Little did I realize that The Sims 3 was making my graphics card squeeze out several THOUSAND frames per second. You heard me right. Over 1,000 frames per second in the main menu. No wonder that a three year old game was pushing my temperatures almost to Crysis levels! Most games are pushing your graphics cards unnecessarily - and here I will explain why.
Now, a lot of you may be thinking: 1,000 FPS? GREAT! Well, no. A common myth in PC gaming is that the more FPS you have, the better the game runs. This is true - to a certain extent. After 60FPS, the difference that the human eye can perceive becomes very small. Therefore, pushing your games beyond 60FPS is pointless, right? Wrong. If you are lucky to have a 120Hz monitor and a good set of eyes, then you shouldn't push your games beyond 120FPS.
The rule of thumb is to have your framerate NOT exceed the refresh rate (Hz) of your monitor. Why? Because the monitor physically cannot display more frames per second than the number of times it refreshes per second (measured in Hz).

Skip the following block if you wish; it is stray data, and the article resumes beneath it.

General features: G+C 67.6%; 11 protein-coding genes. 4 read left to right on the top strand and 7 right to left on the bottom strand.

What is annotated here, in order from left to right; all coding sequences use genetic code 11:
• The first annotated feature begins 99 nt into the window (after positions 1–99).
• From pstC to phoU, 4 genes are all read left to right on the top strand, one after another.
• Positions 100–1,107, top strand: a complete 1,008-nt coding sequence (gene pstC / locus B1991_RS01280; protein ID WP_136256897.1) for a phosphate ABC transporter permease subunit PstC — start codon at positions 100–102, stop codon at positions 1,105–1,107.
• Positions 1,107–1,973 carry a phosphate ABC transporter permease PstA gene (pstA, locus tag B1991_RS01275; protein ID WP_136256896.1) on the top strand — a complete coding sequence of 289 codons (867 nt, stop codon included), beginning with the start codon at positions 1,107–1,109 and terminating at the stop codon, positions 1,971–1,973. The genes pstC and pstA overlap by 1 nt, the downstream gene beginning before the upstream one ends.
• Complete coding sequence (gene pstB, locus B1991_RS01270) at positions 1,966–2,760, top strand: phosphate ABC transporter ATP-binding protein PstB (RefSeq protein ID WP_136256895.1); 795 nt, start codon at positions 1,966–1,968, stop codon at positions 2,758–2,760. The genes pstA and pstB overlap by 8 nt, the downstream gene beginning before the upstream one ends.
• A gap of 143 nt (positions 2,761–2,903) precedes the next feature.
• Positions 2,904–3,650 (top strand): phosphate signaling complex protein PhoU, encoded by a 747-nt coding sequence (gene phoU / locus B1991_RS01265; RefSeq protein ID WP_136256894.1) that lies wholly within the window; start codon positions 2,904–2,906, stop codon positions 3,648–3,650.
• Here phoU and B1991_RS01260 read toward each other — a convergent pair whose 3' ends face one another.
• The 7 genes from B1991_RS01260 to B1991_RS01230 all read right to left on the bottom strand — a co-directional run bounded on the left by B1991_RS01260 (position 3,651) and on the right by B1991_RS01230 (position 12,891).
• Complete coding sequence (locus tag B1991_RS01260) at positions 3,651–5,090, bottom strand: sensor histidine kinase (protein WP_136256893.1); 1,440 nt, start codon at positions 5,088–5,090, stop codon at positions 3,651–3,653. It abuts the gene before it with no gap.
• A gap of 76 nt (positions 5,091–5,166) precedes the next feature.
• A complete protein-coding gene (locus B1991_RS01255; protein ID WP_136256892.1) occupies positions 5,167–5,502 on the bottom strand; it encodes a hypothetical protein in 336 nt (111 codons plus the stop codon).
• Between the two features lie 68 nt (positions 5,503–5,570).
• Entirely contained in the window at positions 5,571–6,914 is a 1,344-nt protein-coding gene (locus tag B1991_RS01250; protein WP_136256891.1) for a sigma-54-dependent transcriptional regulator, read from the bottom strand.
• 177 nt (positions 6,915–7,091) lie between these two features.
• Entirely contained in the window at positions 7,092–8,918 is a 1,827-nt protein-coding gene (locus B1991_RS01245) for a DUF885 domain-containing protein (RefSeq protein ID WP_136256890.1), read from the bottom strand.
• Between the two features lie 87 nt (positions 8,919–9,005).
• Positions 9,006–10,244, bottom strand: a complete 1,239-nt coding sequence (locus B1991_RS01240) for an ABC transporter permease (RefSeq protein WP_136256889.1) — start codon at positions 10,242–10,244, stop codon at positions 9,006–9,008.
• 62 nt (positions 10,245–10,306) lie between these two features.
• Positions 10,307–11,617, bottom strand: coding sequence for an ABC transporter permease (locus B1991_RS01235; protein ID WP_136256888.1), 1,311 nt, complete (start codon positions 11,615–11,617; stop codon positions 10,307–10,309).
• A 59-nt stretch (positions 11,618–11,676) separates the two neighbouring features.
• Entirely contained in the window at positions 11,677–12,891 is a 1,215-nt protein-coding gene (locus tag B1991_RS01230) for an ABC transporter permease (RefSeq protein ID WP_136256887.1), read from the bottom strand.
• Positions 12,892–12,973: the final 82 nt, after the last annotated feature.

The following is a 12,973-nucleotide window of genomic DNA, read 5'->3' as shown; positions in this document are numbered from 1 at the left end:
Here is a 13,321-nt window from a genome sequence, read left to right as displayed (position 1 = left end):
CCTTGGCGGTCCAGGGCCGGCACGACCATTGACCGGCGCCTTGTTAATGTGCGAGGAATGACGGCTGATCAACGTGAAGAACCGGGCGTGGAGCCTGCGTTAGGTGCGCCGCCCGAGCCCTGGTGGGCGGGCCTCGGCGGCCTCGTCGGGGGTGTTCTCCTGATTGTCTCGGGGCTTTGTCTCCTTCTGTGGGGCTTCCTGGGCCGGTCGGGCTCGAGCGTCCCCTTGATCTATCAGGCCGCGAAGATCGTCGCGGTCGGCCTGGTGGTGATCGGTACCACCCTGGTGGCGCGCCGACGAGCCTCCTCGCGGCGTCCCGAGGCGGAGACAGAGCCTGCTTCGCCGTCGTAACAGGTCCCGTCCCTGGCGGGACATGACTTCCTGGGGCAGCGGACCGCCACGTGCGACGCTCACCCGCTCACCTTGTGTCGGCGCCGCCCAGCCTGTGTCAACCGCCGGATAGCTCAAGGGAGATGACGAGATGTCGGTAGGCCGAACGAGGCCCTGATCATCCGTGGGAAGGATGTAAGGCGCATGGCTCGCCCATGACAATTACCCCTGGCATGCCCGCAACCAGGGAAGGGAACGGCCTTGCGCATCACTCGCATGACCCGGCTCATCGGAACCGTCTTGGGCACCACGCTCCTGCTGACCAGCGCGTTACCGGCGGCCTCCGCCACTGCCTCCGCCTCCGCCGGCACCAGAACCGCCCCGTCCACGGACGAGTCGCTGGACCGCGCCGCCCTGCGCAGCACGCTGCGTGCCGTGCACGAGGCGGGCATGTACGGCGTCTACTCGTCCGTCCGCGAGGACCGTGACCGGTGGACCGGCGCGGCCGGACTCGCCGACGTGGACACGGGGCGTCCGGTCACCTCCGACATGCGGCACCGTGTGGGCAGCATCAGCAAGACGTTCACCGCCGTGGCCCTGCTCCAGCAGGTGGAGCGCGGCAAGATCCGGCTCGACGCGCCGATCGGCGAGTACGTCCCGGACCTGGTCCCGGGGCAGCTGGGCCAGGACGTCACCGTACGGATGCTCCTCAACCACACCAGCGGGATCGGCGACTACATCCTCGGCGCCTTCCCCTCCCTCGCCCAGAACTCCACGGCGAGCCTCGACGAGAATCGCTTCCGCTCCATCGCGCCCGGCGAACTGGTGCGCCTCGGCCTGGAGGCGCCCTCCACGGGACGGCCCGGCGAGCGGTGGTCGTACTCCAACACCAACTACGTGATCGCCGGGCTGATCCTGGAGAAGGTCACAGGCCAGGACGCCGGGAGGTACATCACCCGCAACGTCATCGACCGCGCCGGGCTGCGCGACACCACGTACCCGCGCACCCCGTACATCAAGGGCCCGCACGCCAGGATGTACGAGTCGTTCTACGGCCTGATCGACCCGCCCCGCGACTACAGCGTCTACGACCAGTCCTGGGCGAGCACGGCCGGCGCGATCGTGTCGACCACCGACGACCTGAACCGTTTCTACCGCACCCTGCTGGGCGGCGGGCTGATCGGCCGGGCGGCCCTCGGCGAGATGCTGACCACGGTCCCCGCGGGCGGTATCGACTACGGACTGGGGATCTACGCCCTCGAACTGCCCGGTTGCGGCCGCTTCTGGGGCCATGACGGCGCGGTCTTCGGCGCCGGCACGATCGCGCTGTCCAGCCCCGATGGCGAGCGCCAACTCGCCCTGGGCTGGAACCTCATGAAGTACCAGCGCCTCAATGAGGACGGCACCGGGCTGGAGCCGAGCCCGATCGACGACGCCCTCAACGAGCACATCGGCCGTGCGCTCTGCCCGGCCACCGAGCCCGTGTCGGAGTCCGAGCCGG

Therefore, having your PC render excessive FPS is completely useless. Well, unless you're benchmarking it against someone else's PC ;) But still, it makes NO difference in gaming.
How do I solve this?
Simply turn on the game's frame limiter or Vsync! Vertical synchronization (Vsync) is a feature that locks the number of frames per second your GPU can produce to the vertical refresh rate (Hz) of your screen. Usually, enabling Vsync in your global graphics settings or in the game options works. Be wary, though. Sometimes Vsync may be buggy in a certain game, so you might want to use a frame limiter instead. But, in most cases, Vsync is fine, and also helps to reduce screen tearing, which is when your screen starts to split into annyoing sections due to the excess frames per second.
Got a question? Angry at your PC?
Drop me a comment or rage in the comment section below!
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